‘Eskom rocked by underinvestment and design flaws’

The declining Energy Availability Factor of Eskom’s fleet reflected the cumulative impact of historical underinvestment in maintenance and assets, exacerbated by flaws in the design of new power stations in the last decade, according to an announcement by the South African National Energy Crisis Committee (NECOM).

‘Eskom rocked by underinvestment and design flaws’

Photo: Annelie Coleman
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NECOM released its six-month progress update on implementation of the Energy Action Plan this past weekend following months of rolling blackouts. The report blamed load-shedding on a high number of breakdowns across Eskom’s generation fleet.

Among the steps that had been taken, NECOM said Schedule 2 of the Electricity Regulation Act had been amended to remove the licencing requirement for generation projects, which would significantly accelerate private investment.

NECOM had also instructed departments to cut red tape and streamline regulatory processes for energy projects, including reducing the timeframe for environmental authorisations to 57 days from over 100 days previously. Meanwhile, the registration process had been cut from four months to three weeks, with a view of ensuring that grid connection approvals were provided within six months.

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Eskom also developed and launched a programme to purchase power from companies with available generation capacity, according to NECOM. The first contracts were expected to be signed in the coming weeks.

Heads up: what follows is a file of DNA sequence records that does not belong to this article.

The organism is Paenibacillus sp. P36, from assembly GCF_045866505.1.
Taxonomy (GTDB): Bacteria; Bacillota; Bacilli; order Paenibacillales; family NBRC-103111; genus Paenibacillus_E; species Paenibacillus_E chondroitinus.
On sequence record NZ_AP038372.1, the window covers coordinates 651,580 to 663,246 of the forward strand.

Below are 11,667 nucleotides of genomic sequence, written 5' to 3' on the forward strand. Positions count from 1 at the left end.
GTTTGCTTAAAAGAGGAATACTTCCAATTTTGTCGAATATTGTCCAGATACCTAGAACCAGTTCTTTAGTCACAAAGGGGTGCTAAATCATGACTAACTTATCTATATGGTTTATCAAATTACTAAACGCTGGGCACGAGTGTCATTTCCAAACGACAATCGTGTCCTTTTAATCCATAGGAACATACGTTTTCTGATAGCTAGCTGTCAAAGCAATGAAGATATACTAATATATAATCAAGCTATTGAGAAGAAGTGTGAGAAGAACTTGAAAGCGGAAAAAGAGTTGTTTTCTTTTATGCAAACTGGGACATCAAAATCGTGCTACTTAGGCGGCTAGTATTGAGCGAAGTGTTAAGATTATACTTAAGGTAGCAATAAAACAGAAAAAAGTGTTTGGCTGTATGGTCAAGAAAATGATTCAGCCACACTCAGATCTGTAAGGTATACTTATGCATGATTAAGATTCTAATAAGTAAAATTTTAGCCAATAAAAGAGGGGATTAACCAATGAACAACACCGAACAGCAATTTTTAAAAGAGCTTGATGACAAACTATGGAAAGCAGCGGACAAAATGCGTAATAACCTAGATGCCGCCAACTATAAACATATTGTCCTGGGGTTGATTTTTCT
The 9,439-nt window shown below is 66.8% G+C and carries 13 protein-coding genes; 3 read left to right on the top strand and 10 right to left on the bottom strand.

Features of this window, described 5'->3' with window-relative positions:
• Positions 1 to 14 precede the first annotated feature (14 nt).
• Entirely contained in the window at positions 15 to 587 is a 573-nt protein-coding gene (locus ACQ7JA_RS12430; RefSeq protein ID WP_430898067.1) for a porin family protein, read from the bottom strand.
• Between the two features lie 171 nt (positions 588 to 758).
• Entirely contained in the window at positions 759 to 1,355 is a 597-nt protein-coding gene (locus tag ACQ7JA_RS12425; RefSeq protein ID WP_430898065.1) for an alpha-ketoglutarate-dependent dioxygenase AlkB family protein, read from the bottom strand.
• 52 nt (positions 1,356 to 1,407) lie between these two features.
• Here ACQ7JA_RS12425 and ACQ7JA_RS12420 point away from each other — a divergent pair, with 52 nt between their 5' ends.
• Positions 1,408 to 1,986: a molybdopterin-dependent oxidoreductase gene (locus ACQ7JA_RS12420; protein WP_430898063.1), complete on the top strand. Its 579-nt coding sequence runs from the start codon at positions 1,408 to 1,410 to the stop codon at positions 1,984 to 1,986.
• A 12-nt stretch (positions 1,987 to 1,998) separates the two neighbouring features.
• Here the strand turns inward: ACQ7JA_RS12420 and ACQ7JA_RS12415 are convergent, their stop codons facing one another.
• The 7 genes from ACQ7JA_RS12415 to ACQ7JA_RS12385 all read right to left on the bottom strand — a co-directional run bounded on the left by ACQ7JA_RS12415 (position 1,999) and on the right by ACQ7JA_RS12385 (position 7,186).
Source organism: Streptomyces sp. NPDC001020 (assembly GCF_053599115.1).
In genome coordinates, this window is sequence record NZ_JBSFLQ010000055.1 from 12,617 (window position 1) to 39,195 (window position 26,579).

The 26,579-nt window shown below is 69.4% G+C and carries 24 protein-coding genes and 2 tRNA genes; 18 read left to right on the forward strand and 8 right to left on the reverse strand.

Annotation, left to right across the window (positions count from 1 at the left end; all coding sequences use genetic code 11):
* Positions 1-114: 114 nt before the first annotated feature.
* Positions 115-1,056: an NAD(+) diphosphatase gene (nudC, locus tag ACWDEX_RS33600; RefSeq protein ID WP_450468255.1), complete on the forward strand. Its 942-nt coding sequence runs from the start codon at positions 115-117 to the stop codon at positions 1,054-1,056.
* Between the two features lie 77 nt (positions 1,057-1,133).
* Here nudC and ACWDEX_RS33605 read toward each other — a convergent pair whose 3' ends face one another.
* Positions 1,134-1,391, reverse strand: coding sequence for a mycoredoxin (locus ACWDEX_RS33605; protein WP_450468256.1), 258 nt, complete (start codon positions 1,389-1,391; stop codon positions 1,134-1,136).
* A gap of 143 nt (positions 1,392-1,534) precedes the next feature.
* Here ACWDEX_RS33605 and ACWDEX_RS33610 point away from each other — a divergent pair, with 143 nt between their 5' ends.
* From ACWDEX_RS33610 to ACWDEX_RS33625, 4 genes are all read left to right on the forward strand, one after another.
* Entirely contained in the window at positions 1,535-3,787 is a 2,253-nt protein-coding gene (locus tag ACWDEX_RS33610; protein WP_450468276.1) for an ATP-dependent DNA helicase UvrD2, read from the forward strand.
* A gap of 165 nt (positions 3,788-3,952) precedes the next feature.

Six power stations had been identified for particular focus over the coming months through a comprehensive Generation Recovery Plan, with oversight from the new Eskom board.

Nicol Jansen, Agri SA vice president and president of Agri Northern Cape, said he welcomed the fact that the private sector no longer needed to obtain a licence from the National Energy Regulator of South Africa (NERSA) to be able to supply power to the national network. After the amendment of the Electricity Regulation Act, the private sector needed to register with only NERSA.

“However, the agriculture sector was limited to the supply of 1MW without a licence from NERSA. We have a number of power generation projects in the Northern Cape with the capacity to supply considerably more than 1MW, but licencing with NERSA is needed to feed more than 1MG into the national [grid],” said Jansen.

“In my opinion, the time has come for President Ramaphosa to make NERSA revisit these licencing requirements. We need to exploit all the power generating capacity available in South Africa,” he told Farmer’s Weekly.

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Annelie Coleman represents Farmer’s Weekly in the Free State, North West and Northern Cape. Agriculture is in her blood. She grew up on a maize farm in the Wesselsbron district where her brother is still continuing with the family business. Annelie is passionate about the area she works in and calls it ‘God’s own country’. She’s particularly interested in beef cattle farming, especially with the indigenous African breeds. She’s an avid reader and owns a comprehensive collection of Africana covering hunting in colonial Africa, missionary history of same period, as well as Rhodesian literature.